Unknown to many people, the dance of the tango had extremely humble beginnings in the slums of Buenos Aires, Argentina. Several theories exist concerning how the tango evolved into the sensual, romantic dance that people currently know and love. One theory states that some of the tango's unusual movements originated along the gauchos of Buenos Aires, who were their smelly, hardened chaps into the city's congested nightclubs. As the story goes, when a gaucho began dancing with a girl, she placed herself in the crook of his arm with her head thrown back in order to avoid the smell and her right hand was positioned close to his pocket as a demand for money in exchange for her hospitality. Such a theory is difficult to prove true or false; however, it is an interesting example of the colorful history of this intriguing dance.
In the early 1900s orchestras and dancers from Buenos Aires traveled to the United Kingdom and other parts of Europe where historically the dance became wildly popular in cities such as Berlin, London and Paris. After this, the first American tango craze took place in New York. By 1914 several authentic tango styles were introduced in many nightclubs including unique variations such as Newman's Minuet tango.
The Many Faces of Tango
Many individuals are unaware of the fact that the dance of the tango has many variations and each has something special to offer both spectators and participants. These variations include the Tango Canyengue, which is a rhythmic style tango that follows a percussion rhythm as opposed to the traditional instruments used in tango music. Introduced by the younger generation in the 1980s, the tango nuevo features complex positions and more fluid movements rather than the classic rigid lines of the traditional tango. Ballroom tango emphasizes leading and following skills as well as the character head snaps and staccato movements seen in competitive tango dancing. Many other variations of the tango exists and some dancers enjoy trying them all one by one for an exhilarating experience.
Tango from the Rio de la Plataregion was used in a clinical trial for persons suffering from Parkinson's disease. The study provided evidence that dancing the tango was helpful in healing this debilitating neurological disorder. Parkinson's sufferers who participated in tango classes demonstrated a marked improvement in coordination that was not present in the second group of Parkinson's sufferers who participated in traditional exercise. Medical scientists state that while dancing in general may be beneficial, tango dancing was even more so due to the fact that the dance features several types of movement especially relevant for those with Parkinson's disease. These include walking backward, moving at various speeds, initiation of movement, turning and dynamic balance.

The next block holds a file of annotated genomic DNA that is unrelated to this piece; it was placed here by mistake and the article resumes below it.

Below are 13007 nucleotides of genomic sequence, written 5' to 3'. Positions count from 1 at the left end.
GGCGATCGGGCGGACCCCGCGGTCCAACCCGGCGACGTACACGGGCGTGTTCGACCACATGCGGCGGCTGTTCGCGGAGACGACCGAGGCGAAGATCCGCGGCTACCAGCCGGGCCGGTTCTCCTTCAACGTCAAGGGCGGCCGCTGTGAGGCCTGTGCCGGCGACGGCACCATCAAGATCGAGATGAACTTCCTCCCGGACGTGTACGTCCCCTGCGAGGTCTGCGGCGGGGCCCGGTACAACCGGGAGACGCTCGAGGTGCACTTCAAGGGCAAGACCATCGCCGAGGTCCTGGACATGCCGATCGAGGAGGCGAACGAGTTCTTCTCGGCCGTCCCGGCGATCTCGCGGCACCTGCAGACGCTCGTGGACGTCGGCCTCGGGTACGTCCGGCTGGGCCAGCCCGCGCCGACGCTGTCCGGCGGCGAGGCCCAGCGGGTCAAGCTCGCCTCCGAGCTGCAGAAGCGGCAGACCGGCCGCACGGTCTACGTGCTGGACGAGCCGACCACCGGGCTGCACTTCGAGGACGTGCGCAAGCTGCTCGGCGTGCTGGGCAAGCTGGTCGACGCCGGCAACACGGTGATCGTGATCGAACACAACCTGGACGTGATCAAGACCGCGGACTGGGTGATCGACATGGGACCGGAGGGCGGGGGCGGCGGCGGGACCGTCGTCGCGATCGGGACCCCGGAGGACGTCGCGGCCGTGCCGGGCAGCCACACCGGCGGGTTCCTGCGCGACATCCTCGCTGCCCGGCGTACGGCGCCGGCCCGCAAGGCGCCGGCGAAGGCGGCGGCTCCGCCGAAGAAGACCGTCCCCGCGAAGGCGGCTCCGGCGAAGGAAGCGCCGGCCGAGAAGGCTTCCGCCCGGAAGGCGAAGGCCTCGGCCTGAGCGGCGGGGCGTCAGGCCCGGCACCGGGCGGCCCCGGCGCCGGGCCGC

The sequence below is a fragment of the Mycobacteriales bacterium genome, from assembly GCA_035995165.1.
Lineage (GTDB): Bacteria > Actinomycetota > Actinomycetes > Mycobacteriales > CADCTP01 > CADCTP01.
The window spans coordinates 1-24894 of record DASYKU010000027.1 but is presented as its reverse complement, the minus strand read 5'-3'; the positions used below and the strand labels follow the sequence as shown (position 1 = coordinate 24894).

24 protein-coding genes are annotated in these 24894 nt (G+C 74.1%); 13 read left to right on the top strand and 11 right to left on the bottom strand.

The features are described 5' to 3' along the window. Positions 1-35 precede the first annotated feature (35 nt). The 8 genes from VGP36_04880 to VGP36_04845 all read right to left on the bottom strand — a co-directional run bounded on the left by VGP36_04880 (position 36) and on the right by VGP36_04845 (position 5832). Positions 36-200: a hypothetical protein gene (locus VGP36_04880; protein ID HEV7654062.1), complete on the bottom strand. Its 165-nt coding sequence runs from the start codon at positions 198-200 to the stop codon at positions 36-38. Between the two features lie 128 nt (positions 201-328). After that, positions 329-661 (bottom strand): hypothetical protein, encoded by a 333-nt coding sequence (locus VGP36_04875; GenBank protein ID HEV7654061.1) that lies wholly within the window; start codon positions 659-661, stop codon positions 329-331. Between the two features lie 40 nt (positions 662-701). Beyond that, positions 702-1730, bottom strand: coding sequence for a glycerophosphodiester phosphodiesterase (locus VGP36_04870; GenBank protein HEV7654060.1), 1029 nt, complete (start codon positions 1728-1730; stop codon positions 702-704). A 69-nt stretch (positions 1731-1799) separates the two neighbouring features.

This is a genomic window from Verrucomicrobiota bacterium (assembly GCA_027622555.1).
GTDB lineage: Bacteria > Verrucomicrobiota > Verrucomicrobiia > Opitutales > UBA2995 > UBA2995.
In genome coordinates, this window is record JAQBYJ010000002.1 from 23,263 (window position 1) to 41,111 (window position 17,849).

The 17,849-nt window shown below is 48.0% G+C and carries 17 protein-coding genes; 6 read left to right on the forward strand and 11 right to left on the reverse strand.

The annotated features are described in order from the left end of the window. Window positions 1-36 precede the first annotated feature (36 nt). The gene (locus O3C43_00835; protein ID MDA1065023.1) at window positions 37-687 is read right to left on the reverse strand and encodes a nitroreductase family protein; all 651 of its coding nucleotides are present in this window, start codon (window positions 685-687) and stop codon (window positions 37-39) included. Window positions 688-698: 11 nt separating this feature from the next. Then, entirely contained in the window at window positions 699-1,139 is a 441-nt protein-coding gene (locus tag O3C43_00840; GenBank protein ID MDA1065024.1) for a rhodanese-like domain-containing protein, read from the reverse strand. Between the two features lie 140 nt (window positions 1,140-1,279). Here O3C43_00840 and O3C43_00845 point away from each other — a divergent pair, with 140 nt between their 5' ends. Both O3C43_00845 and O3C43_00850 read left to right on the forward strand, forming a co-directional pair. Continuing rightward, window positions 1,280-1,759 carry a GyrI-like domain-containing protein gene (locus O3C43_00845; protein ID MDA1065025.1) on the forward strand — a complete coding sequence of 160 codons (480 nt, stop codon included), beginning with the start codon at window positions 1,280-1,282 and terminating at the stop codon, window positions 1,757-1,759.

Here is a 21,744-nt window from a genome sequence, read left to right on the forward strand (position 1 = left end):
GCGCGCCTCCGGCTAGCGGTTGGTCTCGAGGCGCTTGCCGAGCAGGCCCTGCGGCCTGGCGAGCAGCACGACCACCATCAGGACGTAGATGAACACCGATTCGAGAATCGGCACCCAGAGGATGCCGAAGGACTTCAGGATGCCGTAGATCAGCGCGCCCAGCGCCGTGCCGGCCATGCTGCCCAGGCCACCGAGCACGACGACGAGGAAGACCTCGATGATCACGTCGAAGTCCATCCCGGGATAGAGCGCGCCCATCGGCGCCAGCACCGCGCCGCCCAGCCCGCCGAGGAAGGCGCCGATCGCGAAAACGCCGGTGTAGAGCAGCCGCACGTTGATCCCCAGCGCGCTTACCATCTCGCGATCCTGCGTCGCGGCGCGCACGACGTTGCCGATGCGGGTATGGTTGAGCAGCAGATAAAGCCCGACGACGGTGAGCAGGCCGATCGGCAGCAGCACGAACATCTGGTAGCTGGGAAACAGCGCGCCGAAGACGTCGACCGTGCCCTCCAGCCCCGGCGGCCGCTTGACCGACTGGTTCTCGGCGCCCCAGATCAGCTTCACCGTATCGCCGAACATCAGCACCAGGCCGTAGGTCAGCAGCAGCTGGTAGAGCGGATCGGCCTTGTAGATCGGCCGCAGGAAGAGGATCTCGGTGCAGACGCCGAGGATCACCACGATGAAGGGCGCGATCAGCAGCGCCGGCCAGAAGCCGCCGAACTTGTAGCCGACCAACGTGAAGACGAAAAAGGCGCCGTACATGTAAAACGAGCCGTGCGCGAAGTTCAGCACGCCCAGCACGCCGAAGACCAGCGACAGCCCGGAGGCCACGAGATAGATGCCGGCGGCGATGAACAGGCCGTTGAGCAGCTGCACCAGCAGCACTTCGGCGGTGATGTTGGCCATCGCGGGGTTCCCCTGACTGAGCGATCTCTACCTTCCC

The Tango In Buenos Aires
In 2009, Uruguay and Argentina stated that the tango should be placed on the UNESCO Intangible Cultural Heritage List and this became a reality that same year in the month of October. Throughout the years, tango has enjoyed a brilliant sequence of popularity booms and subsequent Declines. The tango leads a continuous life through Buenos Aires where both the music and the dance have been developed so thoroughly that the tango has attained a level of perfection in Argentina that is not seen in other parts of the world. The tango is a timeless dance and those with a strong interest in an authentic tango experience should visit the enchanting city of Buenos Aires where the tango was born and will live on eternally.